In the modern age of property transactions, what is the biggest risk to mortgage lenders and what impact does this have on their relationship with the conveyancing profession?
In a recent survey, conducted by TM Group, 28 members of the Council of Mortgage Lenders (CML) indicated where they thought the biggest risks originated from. More importantly they were asked what is the impact of these risks and how can they best be managed.
Mortgage fraud is one of the most significant risks to lenders. In its 2013 Annual Fraud Indicator report, the National Fraud Authority estimated the annual loss attributed to mortgage fraud at £1bn and not only can financial crime prove extremely expensive for a lender but it can also pose a threat to their credibility with the public.
Steps have been taken by both the CML and FSA to reduce the risk of mortgage fraud, but in 2013, The Financial Times reported that mortgage fraud is rifer than ever before. Indeed, it was revealed in a report by Experian that attempted mortgage fraud rose to 38 cases in every 10,000 applications in 2012, up from 35 per 10,000 in 2011.
Interestingly, typically between 65-75% of PII claims against solicitors relate to property transactions and it’s certainly the case that conveyancing is amongst the riskiest sectors within the legal profession.
Negligence can come in different forms however, as pressure on residential conveyancing fees has seen a tendency for conveyancing work to become increasingly driven by processes and be at risk of commoditisation.
The profession has, at the same time, been targeted to a greater extent than ever before by petty fraudsters and organised criminal gangs who have spotted the opportunity for rich pickings in property transactions. Indeed, it was reported recently that the SRA received 549 reports of bogus firms in 2013, a 57 percent increase on the number from 2012. So with criminal activity on the rise and with strains on the time and resources available to law firms, it’s increasingly vital to carry out thorough checks when processing property transactions.
The issue for solicitors is that fraud will not always be immediately apparent. Fraudsters will often use at least one professional within the transaction whether that professional is involved or not but, as the Law Society explains in their anti-‘mortgage fraud’ guidance note, “Courts will assume a high level of knowledge and education on your part. They will often be less willing to accept claims that you were unwittingly involved in if you have not applied appropriate due diligence.”
A recent case evidencing this was Santander UK v RA Legal Solicitors in which now-defunct law firm RA Legal were found to be negligent in unwittingly paying £150,000 of Santander’s money to a bogus law firm – It is therefore increasingly vital to check the actual solicitor you’re dealing with, even if you are aware of the firm. There have been numerous reports that conveyancers or support staff are targeted at 3pm on a Friday afternoon by the fraudsters. Once the crime has been committed and the client re-imbursed by the PI insurer this will have a dramatic impact on either the law firms PI premium or the firm will face litigation.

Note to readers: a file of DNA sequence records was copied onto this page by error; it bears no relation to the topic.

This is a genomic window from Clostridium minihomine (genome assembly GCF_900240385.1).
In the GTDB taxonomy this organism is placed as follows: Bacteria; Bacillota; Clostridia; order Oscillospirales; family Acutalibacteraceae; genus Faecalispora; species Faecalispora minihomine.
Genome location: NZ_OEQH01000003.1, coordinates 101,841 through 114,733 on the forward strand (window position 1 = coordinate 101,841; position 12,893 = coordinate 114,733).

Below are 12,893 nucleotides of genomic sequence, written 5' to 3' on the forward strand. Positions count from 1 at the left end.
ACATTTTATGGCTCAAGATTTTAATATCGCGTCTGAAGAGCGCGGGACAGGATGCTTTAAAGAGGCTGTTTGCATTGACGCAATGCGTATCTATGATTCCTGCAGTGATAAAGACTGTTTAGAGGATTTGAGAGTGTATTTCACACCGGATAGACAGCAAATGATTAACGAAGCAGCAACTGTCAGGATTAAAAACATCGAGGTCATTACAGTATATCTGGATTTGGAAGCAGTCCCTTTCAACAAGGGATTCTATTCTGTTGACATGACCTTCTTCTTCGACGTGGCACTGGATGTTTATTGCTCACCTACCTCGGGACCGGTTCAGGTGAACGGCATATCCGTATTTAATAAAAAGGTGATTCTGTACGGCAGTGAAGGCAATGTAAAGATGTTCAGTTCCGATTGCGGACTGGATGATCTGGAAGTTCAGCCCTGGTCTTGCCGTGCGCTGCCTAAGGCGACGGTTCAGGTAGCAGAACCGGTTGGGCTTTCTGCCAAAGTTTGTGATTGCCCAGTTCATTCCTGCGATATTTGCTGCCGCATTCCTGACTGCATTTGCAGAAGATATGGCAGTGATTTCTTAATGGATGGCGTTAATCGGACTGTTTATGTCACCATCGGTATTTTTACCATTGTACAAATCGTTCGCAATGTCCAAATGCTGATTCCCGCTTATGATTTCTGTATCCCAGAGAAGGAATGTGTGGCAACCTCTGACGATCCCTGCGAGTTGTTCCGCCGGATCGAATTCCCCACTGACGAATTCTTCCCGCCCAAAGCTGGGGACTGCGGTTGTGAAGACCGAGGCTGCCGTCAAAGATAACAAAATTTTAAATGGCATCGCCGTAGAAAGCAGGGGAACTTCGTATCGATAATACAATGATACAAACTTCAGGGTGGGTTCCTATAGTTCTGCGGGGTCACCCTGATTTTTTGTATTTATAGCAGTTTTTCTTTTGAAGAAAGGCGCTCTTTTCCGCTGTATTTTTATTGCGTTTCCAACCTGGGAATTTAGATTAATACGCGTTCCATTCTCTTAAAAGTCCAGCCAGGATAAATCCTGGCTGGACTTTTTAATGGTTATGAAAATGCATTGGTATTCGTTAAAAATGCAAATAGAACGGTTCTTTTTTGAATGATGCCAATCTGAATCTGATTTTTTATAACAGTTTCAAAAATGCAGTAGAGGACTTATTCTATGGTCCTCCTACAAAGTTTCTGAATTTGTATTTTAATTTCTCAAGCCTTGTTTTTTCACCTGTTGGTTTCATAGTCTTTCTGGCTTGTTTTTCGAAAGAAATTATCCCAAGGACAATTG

A modern trend emerging is for fraudsters to invent fake branches for a real law firm – even going so far as to clone their website - in order to trick you into handing over your client’s money. A quick check of the Law Society’s website is no longer sufficient and doesn’t take this threat into account.
A significant number of lenders are keen on improving the panel registration process which has been a hot topic in recent years. Most lenders will dramatically reduce their panels down to help solve this issue.
The lenders have largely controlled the surveyors by implementing Quest in all transactions. Is there a similar solution for conveyancers?
Controlling processes and procedures, automating the CML handbook part 1 and 2 will significantly reduce errors.
The housing market, however, remains increasingly buoyant. Transactions are on the increase but there remains a shortage of good quality conveyancers. The only solution to deal with these increasing volumes is a processed work flow solution.
Most lenders consider solicitor negligence to be the biggest type of fraud risk to their business so investing in workflow technology with built in controls is essential to remain on lender panels. Cybercrime is a growing trend and the only way to avoid the fraudsters will be extra diligence and technology.
360 Legal Group